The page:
Building Custom Twitch Commands With Glitch

by Steve Marx on

My stepson, Ben, has recently begun streaming on Twitch.1 He was wondering what kind of customization he could do on his streams, and I pointed out that I happen to be a programming expert2 who could help him out.

We ended up building commands that viewers could enter in the Twitch chat to play specific sounds on the stream. In this post, I’ll show you how we built that using tmi.js, Glitch, and OBS Studio.

A whole web browser at our fingertips

I already knew from my own streaming experience3 that OBS, the popular streaming software, can capture a web page and combine it with the rest of your stream. OBS works by defining “scenes” that consist of a number of “sources”. Typical sources include display capture and webcams, but there’s also the browser source.

Browser source uses the Chromium Embedded Framework (CEF) to render a URL. Custom CSS sets the page background to transparent, and the whole thing is composited with the rest of your OBS scene. This makes it easy to draw custom overlays, play animations, etc.

We decided to use this to play our sound effects.

Glitch: beginner-friendly hosting

I had never tried Glitch before, but it had a few features I wanted that would make our development process easier:

  1. It has a good in-browser editor, so we didn’t need to install anything locally.
  2. The editor supports realtime collaboration.
  3. It has a live preview so we could see changes as we made them.

I was a little surprised by how Glitch handles binary assets. When you drag a JavaScript file into Glitch’s explorer, it adds the file to your project. But when you drag in something like an MP3, it goes into the project’s “assets” and gets a CDN URL.

Ben quickly figured out how to get the URL, and once that was sorted out, it was easy to add sounds and access them from our page.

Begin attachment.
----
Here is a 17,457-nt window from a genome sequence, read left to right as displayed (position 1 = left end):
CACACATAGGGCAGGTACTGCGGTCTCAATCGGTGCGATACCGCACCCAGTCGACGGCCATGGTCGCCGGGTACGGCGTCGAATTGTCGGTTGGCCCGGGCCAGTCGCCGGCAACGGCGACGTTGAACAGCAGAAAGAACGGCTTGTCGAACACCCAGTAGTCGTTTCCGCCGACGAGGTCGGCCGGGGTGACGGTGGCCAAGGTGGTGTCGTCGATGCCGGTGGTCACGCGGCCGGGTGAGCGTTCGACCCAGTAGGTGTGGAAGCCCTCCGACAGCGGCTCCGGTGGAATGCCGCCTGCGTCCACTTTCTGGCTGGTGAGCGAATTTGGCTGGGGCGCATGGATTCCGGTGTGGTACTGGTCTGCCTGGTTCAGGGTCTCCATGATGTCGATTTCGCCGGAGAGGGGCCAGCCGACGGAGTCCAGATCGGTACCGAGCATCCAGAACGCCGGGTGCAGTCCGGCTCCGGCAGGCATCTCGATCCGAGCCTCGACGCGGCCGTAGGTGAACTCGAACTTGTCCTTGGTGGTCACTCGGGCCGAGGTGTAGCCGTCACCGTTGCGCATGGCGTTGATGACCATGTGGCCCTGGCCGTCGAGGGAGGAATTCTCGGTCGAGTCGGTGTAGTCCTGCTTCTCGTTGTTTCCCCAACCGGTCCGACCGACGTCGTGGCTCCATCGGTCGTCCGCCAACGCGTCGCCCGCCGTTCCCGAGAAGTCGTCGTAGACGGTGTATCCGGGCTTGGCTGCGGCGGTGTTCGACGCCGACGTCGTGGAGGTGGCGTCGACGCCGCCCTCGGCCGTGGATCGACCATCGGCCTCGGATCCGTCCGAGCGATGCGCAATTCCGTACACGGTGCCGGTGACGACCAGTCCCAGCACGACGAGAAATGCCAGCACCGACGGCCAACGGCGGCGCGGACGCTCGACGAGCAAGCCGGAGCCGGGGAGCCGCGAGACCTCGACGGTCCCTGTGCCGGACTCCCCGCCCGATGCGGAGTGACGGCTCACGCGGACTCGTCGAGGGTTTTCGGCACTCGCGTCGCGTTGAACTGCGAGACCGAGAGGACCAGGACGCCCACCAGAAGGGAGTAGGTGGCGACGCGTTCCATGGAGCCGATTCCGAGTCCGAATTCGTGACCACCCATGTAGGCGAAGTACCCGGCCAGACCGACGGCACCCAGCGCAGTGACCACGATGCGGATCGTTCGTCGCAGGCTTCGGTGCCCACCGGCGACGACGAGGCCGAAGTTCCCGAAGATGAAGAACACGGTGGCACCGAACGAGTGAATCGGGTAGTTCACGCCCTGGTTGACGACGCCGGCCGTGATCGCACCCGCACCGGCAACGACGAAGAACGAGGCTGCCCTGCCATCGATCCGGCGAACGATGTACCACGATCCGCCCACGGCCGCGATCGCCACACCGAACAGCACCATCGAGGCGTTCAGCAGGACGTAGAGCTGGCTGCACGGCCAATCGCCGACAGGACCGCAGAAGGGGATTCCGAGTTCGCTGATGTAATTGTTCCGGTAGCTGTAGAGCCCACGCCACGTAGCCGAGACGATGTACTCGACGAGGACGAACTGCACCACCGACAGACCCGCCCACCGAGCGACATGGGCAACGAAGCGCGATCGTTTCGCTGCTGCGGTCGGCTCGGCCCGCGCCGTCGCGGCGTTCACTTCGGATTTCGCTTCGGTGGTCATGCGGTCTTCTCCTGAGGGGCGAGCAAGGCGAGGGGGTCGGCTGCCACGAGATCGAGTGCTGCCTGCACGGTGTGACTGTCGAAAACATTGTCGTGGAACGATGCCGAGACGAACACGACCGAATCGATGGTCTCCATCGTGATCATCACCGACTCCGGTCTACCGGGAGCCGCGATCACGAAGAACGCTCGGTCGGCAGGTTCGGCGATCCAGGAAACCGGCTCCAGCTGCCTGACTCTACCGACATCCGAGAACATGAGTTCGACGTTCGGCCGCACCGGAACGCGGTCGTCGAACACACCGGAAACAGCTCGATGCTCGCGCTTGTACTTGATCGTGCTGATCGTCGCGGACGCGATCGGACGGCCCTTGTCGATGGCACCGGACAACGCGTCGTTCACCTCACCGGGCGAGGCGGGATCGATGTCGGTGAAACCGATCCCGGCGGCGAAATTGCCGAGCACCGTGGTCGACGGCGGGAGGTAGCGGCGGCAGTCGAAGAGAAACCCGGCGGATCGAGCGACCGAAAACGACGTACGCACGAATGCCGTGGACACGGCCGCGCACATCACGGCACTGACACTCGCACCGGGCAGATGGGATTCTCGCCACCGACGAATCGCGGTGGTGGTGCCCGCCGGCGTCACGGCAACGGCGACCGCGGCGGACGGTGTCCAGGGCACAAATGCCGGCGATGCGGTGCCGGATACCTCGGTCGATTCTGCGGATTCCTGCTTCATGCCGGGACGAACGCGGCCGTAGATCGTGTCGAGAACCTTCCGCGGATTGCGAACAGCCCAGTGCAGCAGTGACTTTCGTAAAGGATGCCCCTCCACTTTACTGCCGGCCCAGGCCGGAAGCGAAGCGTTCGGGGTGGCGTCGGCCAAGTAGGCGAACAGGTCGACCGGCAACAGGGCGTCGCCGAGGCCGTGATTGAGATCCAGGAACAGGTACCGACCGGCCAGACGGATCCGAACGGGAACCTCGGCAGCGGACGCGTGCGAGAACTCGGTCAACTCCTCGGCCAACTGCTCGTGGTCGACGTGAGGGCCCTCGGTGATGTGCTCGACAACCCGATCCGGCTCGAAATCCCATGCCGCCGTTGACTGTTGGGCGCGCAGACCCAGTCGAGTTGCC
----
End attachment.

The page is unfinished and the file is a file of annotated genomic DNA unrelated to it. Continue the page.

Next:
tmi.js: browser-based Twitch chat integration

Our ultimate goal was to play sound effects in response to things said in Twitch chat, so it was convenient to be able to connect to chat directly from inside the browser.

tmi.js connects to Twitch’s WebSocket IRC proxy. Twitch allows anonymous lurkers in chat, so we did not need to set up a bot user and get an OAuth token.

Putting it all together

For each sound effect, we uploaded the asset and added its CDN URL to an audio tag on the page4:

<audio id="creeper" src="" />
<audio id="ghast" src="" />

We also added <script> tags for tmi.js and our own JavaScript:

<script src="tmi.min.js"></script>
<script src="/script.js" defer></script>

Finally, our JavaScript connects to the right Twitch channel and looks for specific messages to be sent. When the right message is sent, the appropriate audio tag is played. Most of this code is directly from the snippets on the tmi.js homepage:

const channel_name = 'sharkiller8';

const client = new tmi.Client({
	connection: {
		secure: true,
		reconnect: true
	channels: [ channel_name ]


client.on('message', (channel, tags, message, self) => {

function handleMessage(msg) {
  if (msg == "Creeper!") {
  if (msg == "Ghast!") {

Bonus: testing

We actually tested this by just using some other streamer’s chat.5 But once we were confident of the chat handling, we added a textbox to our web page to make it easier to test things without using Twitch. Here’s the HTML:

<input type="text" id="typey">

and the JavaScript, which just invokes the same handleMessage() function:

document.getElementById('typey').onchange = function () {
  this.value = "";

Endless possibilities

A web page composited on top of a Twitch stream is pretty useful. You can use this to play sounds, as we did, but you can also overlay all sorts of visual information, to show notifications when someone follows or subscribes, etc.

I appreciate being able to use standard HTML, CSS, and JavaScript to enhance live video.

  1. You can check Ben’s channel out at! Lately he’s been playing Minecraft and Risk of Rain 2. ↩︎

  2. Look, there’s no need to laugh. ↩︎

  3. I’m a very sporadic streamer, but you can follow me at I tend to stream programming puzzles/games. ↩︎

  4. In case you’re wondering, creepers and ghasts are Minecraft bad guys who make sounds that will spook players. ↩︎

  5. They were probably confused as to why I visited their podcast to yell about “creepers”. I like to think it made their day more interesting. ↩︎

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